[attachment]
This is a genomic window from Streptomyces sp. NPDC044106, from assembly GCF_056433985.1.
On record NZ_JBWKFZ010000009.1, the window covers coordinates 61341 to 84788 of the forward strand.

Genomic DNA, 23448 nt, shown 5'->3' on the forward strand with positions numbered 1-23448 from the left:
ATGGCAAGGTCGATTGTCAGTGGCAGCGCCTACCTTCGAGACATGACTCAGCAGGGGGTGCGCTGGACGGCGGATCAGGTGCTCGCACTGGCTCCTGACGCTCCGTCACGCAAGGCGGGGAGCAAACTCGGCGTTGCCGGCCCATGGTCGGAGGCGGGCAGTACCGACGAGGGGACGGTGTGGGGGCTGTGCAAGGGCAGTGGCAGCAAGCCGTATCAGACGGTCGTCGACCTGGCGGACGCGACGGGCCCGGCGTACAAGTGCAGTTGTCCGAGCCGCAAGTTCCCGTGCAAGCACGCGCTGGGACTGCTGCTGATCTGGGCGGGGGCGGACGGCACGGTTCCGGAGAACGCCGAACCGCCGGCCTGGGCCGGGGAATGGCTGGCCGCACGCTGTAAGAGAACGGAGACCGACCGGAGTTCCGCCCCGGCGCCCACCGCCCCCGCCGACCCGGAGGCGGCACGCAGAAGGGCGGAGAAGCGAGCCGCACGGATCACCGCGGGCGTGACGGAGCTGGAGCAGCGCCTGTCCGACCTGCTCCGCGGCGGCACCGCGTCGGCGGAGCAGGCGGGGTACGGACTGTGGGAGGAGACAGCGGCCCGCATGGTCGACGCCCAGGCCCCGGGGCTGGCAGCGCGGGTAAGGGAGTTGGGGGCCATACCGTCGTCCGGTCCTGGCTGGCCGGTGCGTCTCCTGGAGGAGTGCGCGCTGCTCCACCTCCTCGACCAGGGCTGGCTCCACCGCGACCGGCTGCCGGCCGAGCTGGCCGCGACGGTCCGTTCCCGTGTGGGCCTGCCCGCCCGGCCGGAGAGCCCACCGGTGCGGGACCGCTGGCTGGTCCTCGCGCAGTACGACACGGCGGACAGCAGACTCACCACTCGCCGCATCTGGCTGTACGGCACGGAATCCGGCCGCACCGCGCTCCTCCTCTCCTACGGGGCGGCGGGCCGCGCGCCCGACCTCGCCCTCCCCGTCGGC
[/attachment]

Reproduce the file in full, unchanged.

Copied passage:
This is a genomic window from Streptomyces sp. NPDC044106, from assembly GCF_056433985.1.
On record NZ_JBWKFZ010000009.1, the window covers coordinates 61341 to 84788 of the forward strand.

Genomic DNA, 23448 nt, shown 5'->3' on the forward strand with positions numbered 1-23448 from the left:
ATGGCAAGGTCGATTGTCAGTGGCAGCGCCTACCTTCGAGACATGACTCAGCAGGGGGTGCGCTGGACGGCGGATCAGGTGCTCGCACTGGCTCCTGACGCTCCGTCACGCAAGGCGGGGAGCAAACTCGGCGTTGCCGGCCCATGGTCGGAGGCGGGCAGTACCGACGAGGGGACGGTGTGGGGGCTGTGCAAGGGCAGTGGCAGCAAGCCGTATCAGACGGTCGTCGACCTGGCGGACGCGACGGGCCCGGCGTACAAGTGCAGTTGTCCGAGCCGCAAGTTCCCGTGCAAGCACGCGCTGGGACTGCTGCTGATCTGGGCGGGGGCGGACGGCACGGTTCCGGAGAACGCCGAACCGCCGGCCTGGGCCGGGGAATGGCTGGCCGCACGCTGTAAGAGAACGGAGACCGACCGGAGTTCCGCCCCGGCGCCCACCGCCCCCGCCGACCCGGAGGCGGCACGCAGAAGGGCGGAGAAGCGAGCCGCACGGATCACCGCGGGCGTGACGGAGCTGGAGCAGCGCCTGTCCGACCTGCTCCGCGGCGGCACCGCGTCGGCGGAGCAGGCGGGGTACGGACTGTGGGAGGAGACAGCGGCCCGCATGGTCGACGCCCAGGCCCCGGGGCTGGCAGCGCGGGTAAGGGAGTTGGGGGCCATACCGTCGTCCGGTCCTGGCTGGCCGGTGCGTCTCCTGGAGGAGTGCGCGCTGCTCCACCTCCTCGACCAGGGCTGGCTCCACCGCGACCGGCTGCCGGCCGAGCTGGCCGCGACGGTCCGTTCCCGTGTGGGCCTGCCCGCCCGGCCGGAGAGCCCACCGGTGCGGGACCGCTGGCTGGTCCTCGCGCAGTACGACACGGCGGACAGCAGACTCACCACTCGCCGCATCTGGCTGTACGGCACGGAATCCGGCCGCACCGCGCTCCTCCTCTCCTACGGGGCGGCGGGCCGCGCGCCCGACCTCGCCCTCCCCGTCGGC